Two additional crops are grown under irrigation:
- The first irrigated crop is planted before the end of the rainy season in February/March, but must be irrigated from April or May until harvest in June/July.
- Planting of the second irrigated crop takes place in the middle of the dry season in July/August, with harvest in November/December sometimes hampered by wet condition due to the onset of the rainy season (Joyce, 1982a, 1982b).
Commercial potato farming in Zimbabwe is capital intensive, with a high degree of dependence on purchased inputs. Production cost are very high, reaching $3,000/ha or more (Rhoades, 1984). As a precaution against eelworms, seed potatoes are grown in a six-year rotation, four years of weeping love grass followed by two years of a single variety of potatoes. Land preparation, including plowing, ridging, and (where necessary) liming, commonly starts a full year before planting. Shortly after the first rains, two t/ha of NPK 6:17:6 is applied in the furrows and lightly covered with soil. This is followed immediately by setting seed tubers 40 centimeters (cm) apart along rows spaced 0.9 meters. Spraying for aphids, tuber moths, and other pests begins shortly after emergence and is repeated weekly until the haulms are cut. Two ridgings are done by hand: the first when the plants are 20-25 cm tall, and the second about two weeks later. Throughout the growing season, the crop is inspected and off- type plants rogued immediately (Joyce, 1982b). Yields at Inyanga Research Station consistently exceed 50 t/ha (Joyce, 1984 and 1982a).
Ware producers in the highveld typically space plants about 30 cm along rows 90 cm apart for a density of about 37,000 plants/ha. Fertilizer rates are typically the same as in the eastern highlands, but without the top dressing. Warmer growing conditions, nearly year-round production, and the absence of isolation from other solanaceous crops increase the risk of virus infection. Spraying for blight, aphids, and tuber moths is done about once every ten days (Joyce, 1982a). Commercial yields average around 17 t/ha (Joyce, 1984 and 1982a).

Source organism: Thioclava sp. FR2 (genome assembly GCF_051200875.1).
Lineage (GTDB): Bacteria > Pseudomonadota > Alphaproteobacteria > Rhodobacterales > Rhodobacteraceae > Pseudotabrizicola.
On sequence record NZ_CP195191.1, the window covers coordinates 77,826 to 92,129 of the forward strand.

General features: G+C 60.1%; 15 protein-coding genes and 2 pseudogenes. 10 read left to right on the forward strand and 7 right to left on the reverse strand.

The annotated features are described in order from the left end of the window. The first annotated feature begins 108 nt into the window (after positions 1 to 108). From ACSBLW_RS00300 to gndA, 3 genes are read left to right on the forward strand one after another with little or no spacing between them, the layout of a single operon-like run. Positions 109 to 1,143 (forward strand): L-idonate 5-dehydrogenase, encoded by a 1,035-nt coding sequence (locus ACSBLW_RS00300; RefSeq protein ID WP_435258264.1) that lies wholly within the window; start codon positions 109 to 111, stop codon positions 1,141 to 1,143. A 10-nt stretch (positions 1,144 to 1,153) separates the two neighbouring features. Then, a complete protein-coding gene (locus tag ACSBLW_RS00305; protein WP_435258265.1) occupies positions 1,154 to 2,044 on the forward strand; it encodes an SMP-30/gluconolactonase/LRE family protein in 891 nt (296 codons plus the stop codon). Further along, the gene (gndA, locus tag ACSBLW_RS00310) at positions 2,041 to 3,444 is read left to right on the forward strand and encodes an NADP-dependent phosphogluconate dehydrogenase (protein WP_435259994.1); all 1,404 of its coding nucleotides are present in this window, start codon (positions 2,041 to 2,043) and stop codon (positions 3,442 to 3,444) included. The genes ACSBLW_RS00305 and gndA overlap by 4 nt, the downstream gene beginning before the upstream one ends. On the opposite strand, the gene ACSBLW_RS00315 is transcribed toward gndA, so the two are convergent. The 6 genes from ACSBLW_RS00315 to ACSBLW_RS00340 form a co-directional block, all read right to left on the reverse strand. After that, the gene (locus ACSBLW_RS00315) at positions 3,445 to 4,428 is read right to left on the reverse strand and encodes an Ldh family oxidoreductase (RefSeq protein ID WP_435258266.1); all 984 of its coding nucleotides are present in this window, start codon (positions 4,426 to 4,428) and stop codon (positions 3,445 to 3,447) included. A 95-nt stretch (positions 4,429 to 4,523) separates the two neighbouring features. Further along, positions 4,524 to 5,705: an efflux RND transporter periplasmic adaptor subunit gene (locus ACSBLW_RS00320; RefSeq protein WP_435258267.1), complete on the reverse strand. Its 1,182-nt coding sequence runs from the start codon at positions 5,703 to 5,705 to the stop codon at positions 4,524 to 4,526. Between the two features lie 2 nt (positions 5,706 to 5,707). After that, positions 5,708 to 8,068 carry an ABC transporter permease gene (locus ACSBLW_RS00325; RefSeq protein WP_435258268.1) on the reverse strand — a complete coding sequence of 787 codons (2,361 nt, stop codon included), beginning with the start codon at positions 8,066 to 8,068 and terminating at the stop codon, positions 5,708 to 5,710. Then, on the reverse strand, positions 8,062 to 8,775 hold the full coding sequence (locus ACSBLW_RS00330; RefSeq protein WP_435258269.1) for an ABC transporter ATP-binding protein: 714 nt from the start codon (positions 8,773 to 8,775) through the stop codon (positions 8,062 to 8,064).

Disease and Pest Constraints
Late blight (Phytophthora infestans) is a problem, particularly during the summer ware crop in the highveld. It is generally controlled by regular fungicide applications (Joyce, 1982a).
Viral diseases include PVY, PVX, PVS, and PVM. In the highveld, viral infection can reach 30 percent (Joyce, 1982b). However, the regular production and distribution of virus-free seed has reduced the level of virus infection considerably, including the virtual elimination of leaf roll (Joyce, 1982a).
Insect pests include aphids and tuber moths, although the availability of pesticides has so far limited their impact, at least on commercial production (Joyce, 1982a).
Baboons are a serious threat to potato production in Zimbabwe. Since 1973, when baboons wiped out its entire seed crop, Inyanga Station has had to post a 24-hour guard at considerable expense (Rhoades, 1984).
VARIETIES AND SEED SYSTEMS
Four varieties are grown commercially:
- Amethyst, a locally bred variety, occupying the greatest area;
- B.P.1, originally from South Africa;
- Montclare, another locally developed variety;
- Pimpernel, a yellow fleshed variety originally from Holland, grown under contract for crisp (potato chip) manufacturers.
Up-to-Date (U.K.) was evaluated in the first variety trials in 1911/1912 and in all subsequent trials. Though phased out of commercial production as of 1982, it continues to be used as a standard in variety trials. (Joyce, 1988 and 1984).